The Financial Times reports the UK is likely to face “widespread disruption” as the result of its failure to prepare adequately for the new border controls that businesses will face next year after Brexit, a report from the public spending watchdog has warned.
The 85-page National Audit Office assessment of UK border preparedness paints a bleak picture across the board, warning of insufficient customs brokers, unprepared border sites and a failure to build enough capacity in new customs software.
From next year the UK will need to process 270m customs declarations a year — compared with 60m at present — according to estimates by HM Revenue & Customs, with £1.4bn committed this year to funding new infrastructure.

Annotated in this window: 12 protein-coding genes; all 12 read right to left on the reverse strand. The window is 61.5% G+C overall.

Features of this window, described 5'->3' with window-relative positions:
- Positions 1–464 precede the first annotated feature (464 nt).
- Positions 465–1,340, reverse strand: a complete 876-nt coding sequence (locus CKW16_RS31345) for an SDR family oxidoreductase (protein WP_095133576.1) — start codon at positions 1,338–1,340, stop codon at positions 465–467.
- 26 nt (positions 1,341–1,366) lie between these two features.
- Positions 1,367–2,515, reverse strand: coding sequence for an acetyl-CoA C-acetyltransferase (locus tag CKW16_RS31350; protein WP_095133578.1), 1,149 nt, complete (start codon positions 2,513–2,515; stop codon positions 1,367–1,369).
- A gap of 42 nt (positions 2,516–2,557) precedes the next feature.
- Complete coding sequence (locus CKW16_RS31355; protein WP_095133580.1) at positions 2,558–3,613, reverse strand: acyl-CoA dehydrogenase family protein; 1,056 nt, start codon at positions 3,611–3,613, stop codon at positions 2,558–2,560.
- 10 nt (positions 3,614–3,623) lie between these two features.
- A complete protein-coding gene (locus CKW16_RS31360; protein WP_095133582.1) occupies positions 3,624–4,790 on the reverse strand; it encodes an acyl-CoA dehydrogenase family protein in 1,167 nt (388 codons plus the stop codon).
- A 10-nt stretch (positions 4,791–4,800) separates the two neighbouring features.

Ian Wright, chief executive of the Food and Drink Federation, said there had been a “startling” lack of progress in relation to border preparations and called on the government to consider an additional grace period or financial compensation.
“It is a serious and urgent matter which presents a genuine risk to the UK’s food and drink supply and the availability of products for shoppers,” he added.